Tuesday, October 20, 2009

An MS Office Alternative: OpenOffice.org 3.x

Introduction
I still find it surprising that I can get into conversations with people in the IT field that have never heard of OpenOffice.org's suite of applications. I have used the various pieces at home and at work over the past 8 years and am always excited when a new release comes out. The suite represents one of the finest answers to those I hear say, "Microsoft's Office suite costs too much for me to get it for home." Why? Well, OpenOffice.org is free: as in "free beer". That's right - you can install this awesome set of applications on any machine (work, home, etc) and use it for any purpose (except those that violate local, state, and federal laws I presume) and pay nothing for it. Yes, seriously.

What's In it?
You need a word processing application that is like MS Word? They have that. Spreadsheet capabilities that rival MS Excel? They have that, too. Surely you need to bore some coworkers to death with MS PowerPoint-style slide shows from time to time? I hate helping this, but you will find presentation software in the OpenOffice.org suite as well. It is pretty safe to say that anything you would expect from the core MS Office suite you will find in OpenOffice.org's amazing package.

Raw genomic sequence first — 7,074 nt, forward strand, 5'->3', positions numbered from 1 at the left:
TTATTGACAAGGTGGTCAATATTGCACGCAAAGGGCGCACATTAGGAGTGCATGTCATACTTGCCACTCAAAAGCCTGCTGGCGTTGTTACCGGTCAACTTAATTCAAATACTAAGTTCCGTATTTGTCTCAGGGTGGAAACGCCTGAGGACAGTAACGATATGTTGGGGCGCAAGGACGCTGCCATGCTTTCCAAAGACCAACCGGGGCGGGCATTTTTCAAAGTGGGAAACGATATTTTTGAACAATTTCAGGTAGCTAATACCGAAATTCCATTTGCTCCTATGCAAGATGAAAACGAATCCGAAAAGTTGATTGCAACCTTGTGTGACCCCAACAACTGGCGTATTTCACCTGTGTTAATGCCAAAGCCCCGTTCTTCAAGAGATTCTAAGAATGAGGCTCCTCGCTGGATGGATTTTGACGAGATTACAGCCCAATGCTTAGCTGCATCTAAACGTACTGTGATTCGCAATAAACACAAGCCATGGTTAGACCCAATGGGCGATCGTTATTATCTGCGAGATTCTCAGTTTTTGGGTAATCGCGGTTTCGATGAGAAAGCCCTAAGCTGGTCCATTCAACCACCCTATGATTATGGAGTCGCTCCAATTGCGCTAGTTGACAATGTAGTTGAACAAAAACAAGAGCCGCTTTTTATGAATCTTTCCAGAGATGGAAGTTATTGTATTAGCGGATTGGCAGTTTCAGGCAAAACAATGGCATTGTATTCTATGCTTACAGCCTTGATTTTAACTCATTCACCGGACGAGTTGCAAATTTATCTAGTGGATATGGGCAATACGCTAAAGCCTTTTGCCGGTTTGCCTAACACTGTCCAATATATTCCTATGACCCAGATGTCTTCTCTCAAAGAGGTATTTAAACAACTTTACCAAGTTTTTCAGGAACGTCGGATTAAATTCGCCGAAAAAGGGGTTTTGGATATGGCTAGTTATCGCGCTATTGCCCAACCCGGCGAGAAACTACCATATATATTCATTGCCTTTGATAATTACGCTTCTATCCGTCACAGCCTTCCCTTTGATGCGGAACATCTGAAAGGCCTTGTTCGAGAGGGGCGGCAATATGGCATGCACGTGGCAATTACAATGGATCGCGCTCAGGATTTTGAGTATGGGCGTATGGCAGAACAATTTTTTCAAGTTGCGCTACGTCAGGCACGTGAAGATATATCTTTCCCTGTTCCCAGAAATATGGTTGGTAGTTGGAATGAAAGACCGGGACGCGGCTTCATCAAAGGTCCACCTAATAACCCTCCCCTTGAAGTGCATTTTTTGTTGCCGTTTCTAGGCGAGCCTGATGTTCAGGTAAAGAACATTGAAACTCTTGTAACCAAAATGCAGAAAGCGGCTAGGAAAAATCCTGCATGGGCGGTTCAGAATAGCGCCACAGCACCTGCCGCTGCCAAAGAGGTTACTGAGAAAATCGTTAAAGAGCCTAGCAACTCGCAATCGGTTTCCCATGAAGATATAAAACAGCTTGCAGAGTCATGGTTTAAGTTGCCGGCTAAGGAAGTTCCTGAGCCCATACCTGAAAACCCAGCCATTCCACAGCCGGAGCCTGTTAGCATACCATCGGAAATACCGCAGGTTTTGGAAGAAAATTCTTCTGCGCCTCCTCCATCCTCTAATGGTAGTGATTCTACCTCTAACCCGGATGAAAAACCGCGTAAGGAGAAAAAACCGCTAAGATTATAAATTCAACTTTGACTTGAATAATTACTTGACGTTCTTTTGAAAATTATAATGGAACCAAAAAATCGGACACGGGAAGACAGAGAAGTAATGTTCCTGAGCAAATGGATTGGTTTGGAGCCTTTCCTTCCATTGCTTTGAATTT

But, everyone hates converting files from one format to another. Good news: OpenOffice.org supports the whole range of MS Office file formats and many that you never would imagine. Short version: you can exchange files back and forth with work or other people without conversion.

But...
If you already have MS Office installed on your home machine, for instance, you might be tempted to think, "That's nice for you geeks, but I am all set," but you are probably wrong. Here's why:
  1. You have MS Office already? Did you buy it or did you borrow the disc from someone who had it (maybe from work)? Keep in mind that the situation described is called software piracy and isn't legal. I'm just sayin...
  2. You have MS Office 200x and are wondering if you should upgrade (after all, your work computers are now on 2007)? Well, unless you plan on stealing (see #1 above), you are looking at shelling out at least $70 for the Home and Student version (which doesn't come with MS Access, MS Publisher, or MS Outlook). Oh, and another upgrade will be coming soon enough.
  3. You just might be on an evaluation or trial copy. Most people I talk to say, "I have MS Office for sure because I just bought a new computer." When I tell them to pay closer attention to their installation, they finally notice that they are on a 30/60/90-day trial and will have to pony up the cash if they want to keep using it after it expires. Think I am wrong? When it locks you out, come back and see me.
Final Verdict
People seem to do better with bullets, so let's let them fly:
  • Free to own, use, copy
  • No subscription services or anything to buy into
  • Easy to use
  • Compatible with MS Office and other file formats - no converting needed
  • Could leave to going straight (no more pirated software)
Sold? Head over to http://www.openoffice.org/
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